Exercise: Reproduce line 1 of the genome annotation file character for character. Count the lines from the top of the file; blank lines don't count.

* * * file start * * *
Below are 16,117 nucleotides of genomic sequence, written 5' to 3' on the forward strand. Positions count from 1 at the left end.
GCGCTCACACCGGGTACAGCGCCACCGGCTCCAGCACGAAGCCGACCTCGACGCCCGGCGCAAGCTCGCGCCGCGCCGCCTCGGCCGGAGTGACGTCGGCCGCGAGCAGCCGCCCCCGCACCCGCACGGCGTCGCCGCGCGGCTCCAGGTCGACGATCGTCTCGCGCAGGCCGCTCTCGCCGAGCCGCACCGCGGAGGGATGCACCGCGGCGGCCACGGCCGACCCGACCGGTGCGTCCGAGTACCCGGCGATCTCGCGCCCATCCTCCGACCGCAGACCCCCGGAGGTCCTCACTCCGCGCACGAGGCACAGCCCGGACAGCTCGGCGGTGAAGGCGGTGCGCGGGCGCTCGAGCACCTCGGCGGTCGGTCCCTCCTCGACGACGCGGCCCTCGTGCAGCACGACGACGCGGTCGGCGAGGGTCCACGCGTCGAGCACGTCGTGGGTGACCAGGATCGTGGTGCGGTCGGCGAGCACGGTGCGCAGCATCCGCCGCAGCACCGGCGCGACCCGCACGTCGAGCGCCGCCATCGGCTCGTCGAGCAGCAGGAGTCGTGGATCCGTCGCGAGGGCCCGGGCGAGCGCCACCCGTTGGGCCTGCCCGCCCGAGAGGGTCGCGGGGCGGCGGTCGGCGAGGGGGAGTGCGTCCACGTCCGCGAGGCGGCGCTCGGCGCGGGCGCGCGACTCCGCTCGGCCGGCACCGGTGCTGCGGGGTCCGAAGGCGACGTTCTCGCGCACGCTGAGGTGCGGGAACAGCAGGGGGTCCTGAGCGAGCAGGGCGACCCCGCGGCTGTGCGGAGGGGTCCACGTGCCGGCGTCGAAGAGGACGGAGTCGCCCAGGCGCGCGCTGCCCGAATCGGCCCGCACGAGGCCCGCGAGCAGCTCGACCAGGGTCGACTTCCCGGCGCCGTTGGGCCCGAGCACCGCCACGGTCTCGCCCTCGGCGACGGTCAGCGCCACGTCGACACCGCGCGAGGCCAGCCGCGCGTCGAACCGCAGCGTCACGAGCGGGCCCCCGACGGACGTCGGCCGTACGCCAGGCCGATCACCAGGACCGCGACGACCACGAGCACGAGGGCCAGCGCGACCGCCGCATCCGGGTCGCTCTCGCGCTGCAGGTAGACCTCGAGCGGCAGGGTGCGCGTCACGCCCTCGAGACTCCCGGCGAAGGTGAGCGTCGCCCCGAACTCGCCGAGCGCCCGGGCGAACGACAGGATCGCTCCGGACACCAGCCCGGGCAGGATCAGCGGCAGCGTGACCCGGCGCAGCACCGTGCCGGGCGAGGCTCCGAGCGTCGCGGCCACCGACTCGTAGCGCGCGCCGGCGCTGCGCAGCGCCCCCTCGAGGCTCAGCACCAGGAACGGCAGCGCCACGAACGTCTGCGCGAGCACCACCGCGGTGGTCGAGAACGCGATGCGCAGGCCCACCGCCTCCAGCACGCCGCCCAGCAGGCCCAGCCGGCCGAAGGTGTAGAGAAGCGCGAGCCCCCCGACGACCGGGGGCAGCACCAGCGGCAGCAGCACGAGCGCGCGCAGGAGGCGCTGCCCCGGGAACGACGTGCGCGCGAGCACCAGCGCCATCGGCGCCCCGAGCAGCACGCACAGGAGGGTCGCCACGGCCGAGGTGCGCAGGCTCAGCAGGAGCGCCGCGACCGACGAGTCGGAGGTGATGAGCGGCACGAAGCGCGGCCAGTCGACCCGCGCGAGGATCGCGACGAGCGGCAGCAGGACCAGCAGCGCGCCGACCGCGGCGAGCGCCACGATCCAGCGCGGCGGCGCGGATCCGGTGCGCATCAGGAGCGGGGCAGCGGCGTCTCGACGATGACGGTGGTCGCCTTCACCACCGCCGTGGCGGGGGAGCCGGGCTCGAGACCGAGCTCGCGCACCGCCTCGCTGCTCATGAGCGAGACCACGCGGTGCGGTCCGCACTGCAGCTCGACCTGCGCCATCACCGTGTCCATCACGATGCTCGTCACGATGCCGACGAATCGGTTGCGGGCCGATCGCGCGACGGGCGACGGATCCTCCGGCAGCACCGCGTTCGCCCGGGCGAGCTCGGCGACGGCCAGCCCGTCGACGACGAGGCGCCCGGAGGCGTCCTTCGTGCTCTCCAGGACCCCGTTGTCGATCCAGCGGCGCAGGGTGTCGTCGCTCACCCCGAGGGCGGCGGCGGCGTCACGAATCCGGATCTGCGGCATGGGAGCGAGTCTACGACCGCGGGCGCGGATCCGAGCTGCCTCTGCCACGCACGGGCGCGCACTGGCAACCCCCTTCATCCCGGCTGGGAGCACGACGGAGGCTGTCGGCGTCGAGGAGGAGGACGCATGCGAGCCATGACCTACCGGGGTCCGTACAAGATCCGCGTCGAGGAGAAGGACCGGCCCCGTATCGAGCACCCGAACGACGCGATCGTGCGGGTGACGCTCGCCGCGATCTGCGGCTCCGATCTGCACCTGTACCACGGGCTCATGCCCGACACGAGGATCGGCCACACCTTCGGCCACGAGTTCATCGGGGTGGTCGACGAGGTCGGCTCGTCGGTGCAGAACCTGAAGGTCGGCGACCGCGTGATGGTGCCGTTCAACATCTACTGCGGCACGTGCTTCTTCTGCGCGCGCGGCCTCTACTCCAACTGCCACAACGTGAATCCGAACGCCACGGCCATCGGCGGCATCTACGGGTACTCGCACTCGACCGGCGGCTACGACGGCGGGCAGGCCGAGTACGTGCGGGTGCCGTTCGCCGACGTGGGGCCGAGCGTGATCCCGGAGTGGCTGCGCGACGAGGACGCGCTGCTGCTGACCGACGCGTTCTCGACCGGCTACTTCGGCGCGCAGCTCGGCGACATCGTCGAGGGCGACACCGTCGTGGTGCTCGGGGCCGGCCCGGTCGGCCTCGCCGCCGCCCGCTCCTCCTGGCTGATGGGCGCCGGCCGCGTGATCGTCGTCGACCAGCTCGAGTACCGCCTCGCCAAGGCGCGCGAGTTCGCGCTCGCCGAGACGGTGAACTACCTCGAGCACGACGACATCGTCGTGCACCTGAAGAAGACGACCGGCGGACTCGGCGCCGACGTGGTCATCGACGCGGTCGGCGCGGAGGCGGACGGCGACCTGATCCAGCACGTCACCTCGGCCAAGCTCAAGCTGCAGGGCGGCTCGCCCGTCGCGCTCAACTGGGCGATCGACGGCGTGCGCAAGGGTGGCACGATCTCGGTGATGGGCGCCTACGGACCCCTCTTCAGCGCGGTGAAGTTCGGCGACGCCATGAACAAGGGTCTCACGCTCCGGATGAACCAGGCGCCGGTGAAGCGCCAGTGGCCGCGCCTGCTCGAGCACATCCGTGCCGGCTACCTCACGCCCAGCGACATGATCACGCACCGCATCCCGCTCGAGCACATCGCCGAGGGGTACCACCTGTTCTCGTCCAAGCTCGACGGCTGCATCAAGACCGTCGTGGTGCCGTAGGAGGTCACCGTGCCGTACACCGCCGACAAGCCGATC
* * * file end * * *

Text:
Below are 16,117 nucleotides of genomic sequence, written 5' to 3' on the forward strand. Positions count from 1 at the left end.